In between episodes, the two were knocked out for as long as it took for the gas chambers to run dry. When they woke up, they were in an unknown area of space, having travelled for ‘years’. They were hopelessly lost.
But, as better writers than Eric Eden have found, it is one thing to set up an interesting situation by sending your characters on a journey, but the story stands and falls by what you have for them to find and do at journey’s end.
At this journey’s end is the Platinum Planet of the title. Dan and Digby first discover a green planet, which they narrowly avoid, after which they use their remaining fuel to follow a transporter that seems oblivious to their presence to a planet which appears to be made of platinum, with a few random rock formations. It’s actually a planet-wide artificial construction sealing off the surface from the outside.
(Can you imagine what that would entail? The labour? The time, the engineering achievement? Even if we assume this planet has platinum in abundance, it’s horrendously unbelievable.)
This is a planet with a platinum roof, beneath which, of all the things you could find on a world advanced enough to do something incredible like this, our heroes find a primitive, hypno-controlled absolute dictatorship.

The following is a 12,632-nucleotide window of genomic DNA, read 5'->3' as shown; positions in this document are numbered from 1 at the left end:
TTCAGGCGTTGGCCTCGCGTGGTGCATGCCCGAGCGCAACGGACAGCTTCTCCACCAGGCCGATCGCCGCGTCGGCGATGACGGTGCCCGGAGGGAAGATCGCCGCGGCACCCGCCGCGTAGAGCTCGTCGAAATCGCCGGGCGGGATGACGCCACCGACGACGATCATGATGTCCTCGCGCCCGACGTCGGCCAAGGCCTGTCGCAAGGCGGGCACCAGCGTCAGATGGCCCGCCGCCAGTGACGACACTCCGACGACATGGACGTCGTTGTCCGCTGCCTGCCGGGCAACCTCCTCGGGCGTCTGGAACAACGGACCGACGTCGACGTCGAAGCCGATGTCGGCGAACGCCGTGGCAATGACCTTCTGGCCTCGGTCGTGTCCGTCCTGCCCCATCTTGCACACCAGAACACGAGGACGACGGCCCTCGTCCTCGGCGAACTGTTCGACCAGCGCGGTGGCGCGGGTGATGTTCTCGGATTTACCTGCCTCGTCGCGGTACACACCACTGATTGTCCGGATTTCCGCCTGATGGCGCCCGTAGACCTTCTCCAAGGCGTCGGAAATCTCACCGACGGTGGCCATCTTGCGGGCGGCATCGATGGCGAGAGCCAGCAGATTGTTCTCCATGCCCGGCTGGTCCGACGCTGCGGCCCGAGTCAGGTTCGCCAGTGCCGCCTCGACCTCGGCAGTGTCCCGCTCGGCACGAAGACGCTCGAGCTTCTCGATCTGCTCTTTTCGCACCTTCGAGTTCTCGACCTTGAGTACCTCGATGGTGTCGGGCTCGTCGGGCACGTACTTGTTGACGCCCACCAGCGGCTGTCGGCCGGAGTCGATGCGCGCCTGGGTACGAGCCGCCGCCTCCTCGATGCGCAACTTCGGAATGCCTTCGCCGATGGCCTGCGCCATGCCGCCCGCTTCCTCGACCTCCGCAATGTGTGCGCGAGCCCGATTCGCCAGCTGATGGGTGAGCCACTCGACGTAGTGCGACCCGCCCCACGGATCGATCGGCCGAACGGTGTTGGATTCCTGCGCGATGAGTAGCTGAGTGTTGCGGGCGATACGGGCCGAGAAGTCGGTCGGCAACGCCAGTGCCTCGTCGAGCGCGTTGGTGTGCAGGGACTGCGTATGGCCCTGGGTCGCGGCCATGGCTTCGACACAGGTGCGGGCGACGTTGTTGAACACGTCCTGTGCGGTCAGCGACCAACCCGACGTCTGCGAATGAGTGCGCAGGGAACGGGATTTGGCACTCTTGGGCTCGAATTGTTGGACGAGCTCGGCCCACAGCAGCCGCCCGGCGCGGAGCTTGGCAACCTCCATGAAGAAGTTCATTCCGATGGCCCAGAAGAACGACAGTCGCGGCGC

Yes, the entire population lives, works, eats, sleeps, breathes with hypnotic helmets on their heads that continually control their every movement.
Scientifically, it’s perfectly plausible that the technology to build a planet-sized platinum sheath could also create this kind of absolute control but a moment’s thought is enough to tell you that the idea is insane beyond belief. Even accepting that someone capable of this level of scientific advancement should actually have the mentality of a crummy gang-boss, how can you control and direct the movements of an entire planet (‘three trillion thought-controlled serfs’) and interlock their vasty and various actions?
It’s the question that blows all credibility out of the water, and it’s not made any more plausible by the fact that, by the close, Eden has produced a single person to run the entire system as a power-crazed, self-indulgent tyrant, named Astorat (a Catalan word meaning astonished, which suggests to me that either Eden made it up as a variant of Ashtoreth, a Syrian deity, or else he was making an extraordinarily perceptive metafictional comment on his own story: I’d go with the former, personally).
However, we’ve a ways to go before Master Astorat – who is as petty, vainglorious and childish as you can imagine, a walking cliché that makes this set-up even less plausible, since there’s no way he could have put this set-up together – appears on the scene. In the meantime, Dan and Digby are thrown off-planet, to the green planet, where they are expected to work for the Platinums.

                                                                               Dan and Dig meet General Zeb